Southwest Airlines <a href="http://www.huffingtonpost.com/2012/03/26/southwest-airlines-fees-fuel-costs_n_1381008.html" target="_hplink">raised its ticket prices by $4 to $10 to offset the high cost of jet fuel</a> in March 2012. Its subsidiary AirTran, plus United Airlines, Delta Air Lines, American Airlines, US Airways, Frontier Airlines and Virgin America followed suit.
Ryanair Emergency Row Fee
Ryanair found itself under investigation after <a href="http://www.huffingtonpost.com/2012/03/20/ryanair-in-hot-water-over_n_1366497.html" target="_hplink">instituting a 10 pound fee to sit in the emergency row</a>.
Allegiant Air's Carry-On Fee
In April 2012 the budget carrier announced a <a href="http://www.huffingtonpost.com/2012/04/02/allegiant-air-carry-on-fe_n_1397911.html" target="_hplink">$35 carry-on fee</a>.
Spirit's New Carry-On Fee
A month later, low-cost Spirit Airlines <a href="http://www.huffingtonpost.com/2012/05/02/spirit-airlines-carry-on-fee_n_1472508.html" target="_hplink">upped carry-on fees to as much as $100</a>.
Airlines Could Charge Extra For Seats Together
Late May 2012 saw airlines start to <a href="http://www.huffingtonpost.com/2012/05/21/airline-charges-seats_n_1533866.html" target="_hplink">reserve more window and aisle seats for passengers willing to pay extra</a>. This would make it it harder for friends and family members to sit next to each other.<br /> <br /> Sen. Chuck Schumer urged airlines to <a href="http://www.huffingtonpost.com/2012/05/27/chuck-schumer-airlines_n_1548794.html" target="_hplink">allow families with young children to sit together without paying extra</a>.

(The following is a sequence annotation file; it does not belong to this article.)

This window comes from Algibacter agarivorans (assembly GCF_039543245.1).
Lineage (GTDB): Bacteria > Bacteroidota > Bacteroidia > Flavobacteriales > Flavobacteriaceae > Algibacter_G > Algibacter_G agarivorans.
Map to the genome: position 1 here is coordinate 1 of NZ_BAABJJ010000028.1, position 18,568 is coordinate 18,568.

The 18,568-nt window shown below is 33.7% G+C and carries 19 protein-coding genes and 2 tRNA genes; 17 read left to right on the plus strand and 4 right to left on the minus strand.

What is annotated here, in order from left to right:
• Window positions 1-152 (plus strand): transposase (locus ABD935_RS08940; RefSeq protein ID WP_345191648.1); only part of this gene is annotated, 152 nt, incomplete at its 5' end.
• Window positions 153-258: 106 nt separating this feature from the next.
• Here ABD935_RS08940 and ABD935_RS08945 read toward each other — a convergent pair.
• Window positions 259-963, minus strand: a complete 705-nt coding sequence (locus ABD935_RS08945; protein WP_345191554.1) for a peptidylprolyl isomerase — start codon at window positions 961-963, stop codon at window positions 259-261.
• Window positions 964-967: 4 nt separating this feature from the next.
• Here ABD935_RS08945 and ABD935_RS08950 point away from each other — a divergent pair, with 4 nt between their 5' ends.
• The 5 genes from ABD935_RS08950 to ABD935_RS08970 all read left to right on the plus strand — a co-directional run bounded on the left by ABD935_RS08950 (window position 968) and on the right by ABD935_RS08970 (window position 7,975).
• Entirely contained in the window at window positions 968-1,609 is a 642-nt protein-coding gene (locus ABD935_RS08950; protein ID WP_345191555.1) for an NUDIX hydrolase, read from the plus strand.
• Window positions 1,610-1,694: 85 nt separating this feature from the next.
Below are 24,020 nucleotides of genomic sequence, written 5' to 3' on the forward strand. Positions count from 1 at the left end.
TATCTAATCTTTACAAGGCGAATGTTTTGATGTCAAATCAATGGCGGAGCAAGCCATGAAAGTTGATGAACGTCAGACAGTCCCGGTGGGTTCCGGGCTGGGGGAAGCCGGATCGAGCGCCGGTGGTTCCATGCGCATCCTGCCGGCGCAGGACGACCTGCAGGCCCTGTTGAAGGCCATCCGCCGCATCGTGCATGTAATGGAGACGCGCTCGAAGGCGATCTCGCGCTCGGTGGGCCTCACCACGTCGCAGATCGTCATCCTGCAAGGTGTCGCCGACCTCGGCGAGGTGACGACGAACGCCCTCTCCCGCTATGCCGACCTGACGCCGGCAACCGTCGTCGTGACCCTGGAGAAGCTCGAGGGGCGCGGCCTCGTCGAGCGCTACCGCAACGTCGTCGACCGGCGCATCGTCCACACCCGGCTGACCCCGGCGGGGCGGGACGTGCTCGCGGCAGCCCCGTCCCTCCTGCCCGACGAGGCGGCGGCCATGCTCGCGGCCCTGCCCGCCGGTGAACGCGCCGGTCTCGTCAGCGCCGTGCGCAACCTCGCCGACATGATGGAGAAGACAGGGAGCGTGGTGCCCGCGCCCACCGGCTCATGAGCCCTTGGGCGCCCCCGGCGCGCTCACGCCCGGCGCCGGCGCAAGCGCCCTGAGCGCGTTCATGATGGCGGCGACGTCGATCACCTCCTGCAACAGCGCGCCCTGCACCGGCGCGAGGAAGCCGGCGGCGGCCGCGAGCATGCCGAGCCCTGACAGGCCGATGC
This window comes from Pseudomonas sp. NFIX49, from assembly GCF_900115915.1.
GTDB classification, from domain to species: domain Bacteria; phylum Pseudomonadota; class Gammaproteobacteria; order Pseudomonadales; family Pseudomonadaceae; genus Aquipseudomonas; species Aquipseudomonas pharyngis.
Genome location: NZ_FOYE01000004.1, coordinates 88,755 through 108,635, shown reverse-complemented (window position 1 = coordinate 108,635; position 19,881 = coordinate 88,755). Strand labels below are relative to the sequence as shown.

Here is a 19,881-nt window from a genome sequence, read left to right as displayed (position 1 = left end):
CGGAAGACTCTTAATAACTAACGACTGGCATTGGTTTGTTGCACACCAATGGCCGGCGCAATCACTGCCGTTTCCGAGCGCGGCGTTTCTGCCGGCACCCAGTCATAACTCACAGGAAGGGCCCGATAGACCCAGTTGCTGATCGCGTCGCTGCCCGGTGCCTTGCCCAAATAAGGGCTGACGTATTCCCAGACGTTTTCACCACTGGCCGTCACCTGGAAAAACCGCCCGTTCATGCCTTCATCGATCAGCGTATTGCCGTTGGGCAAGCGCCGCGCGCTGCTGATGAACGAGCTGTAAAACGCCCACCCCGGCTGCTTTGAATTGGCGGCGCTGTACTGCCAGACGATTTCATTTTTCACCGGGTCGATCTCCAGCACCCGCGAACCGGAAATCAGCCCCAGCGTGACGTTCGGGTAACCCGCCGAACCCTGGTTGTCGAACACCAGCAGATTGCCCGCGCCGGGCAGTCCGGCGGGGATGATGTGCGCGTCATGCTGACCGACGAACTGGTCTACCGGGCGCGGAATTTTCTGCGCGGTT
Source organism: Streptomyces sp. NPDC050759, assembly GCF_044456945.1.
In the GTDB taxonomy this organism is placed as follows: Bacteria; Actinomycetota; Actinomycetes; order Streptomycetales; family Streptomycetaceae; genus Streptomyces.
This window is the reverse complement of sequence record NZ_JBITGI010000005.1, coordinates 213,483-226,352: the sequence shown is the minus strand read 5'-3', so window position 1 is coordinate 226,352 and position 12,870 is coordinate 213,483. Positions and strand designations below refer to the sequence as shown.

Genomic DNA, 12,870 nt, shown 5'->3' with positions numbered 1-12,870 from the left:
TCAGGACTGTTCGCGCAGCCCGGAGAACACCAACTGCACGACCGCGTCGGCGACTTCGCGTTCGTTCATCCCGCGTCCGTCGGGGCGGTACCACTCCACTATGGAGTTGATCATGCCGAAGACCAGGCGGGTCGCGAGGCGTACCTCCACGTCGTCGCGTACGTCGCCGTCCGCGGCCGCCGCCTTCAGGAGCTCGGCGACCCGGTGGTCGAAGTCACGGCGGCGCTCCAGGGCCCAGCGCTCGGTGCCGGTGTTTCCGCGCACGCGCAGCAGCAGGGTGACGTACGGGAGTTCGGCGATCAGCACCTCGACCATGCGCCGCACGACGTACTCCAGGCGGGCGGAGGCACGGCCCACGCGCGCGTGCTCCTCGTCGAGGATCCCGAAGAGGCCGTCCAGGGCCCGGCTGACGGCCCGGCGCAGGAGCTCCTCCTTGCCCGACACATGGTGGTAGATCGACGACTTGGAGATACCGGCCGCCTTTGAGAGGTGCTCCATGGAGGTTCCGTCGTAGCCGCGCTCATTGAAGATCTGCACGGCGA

United's $100 Bag Fee
In June 2012, United <a href="http://www.huffingtonpost.com/2012/06/12/united-airlines-raises-international-bag-fee_n_1589223.html" target="_hplink">raised its fee for a second checked bag on trans-Atlantic flights to $100</a>. Delta had done the same a few months earlier.
Wizz Air's Carry-On Fee
Carry-on fees have finally hopped the pond. <a href="http://skift.com/2012/07/09/carry-on-bag-fee-spreading-wizz-air-charge-europe/" target="_hplink">European regional carrier Wizz Air instituted a 10 Euro (about $12) fee to use the overhead bins</a>. Bags that fit under the seats still fly free.
Credit Card Booking Fee
In August 2012, Airefarewatchdog called out <a href="http://www.huffingtonpost.com/george-hobica/the-latest-airline-fee-credit-card_b_1829396.html">Allegiant Airlines for charging more to book flights via credit card</a>.
Southwest Airlines' Early Boarding Fee
<a href="http://www.huffingtonpost.com/2013/01/22/southwest-airlines-fees_n_2525443.html?utm_hp_ref=travel#slide=more232494">Southwest passengers can pay $40 to be one of the first 15 people on the plane</a>, as of January 2013.
United Fare Increase
United Airlines announced in December 2012 that it would be raising domestic fares up to <a href="http://www.huffingtonpost.com/2012/10/10/united-airlines-raises-prices-10-dollars_n_1954864.html" target="_blank">$10 per round trip</a>. While the price bump is minimal, travelers looking for the best deal could be dissuaded from purchasing the slightly more expensive tickets.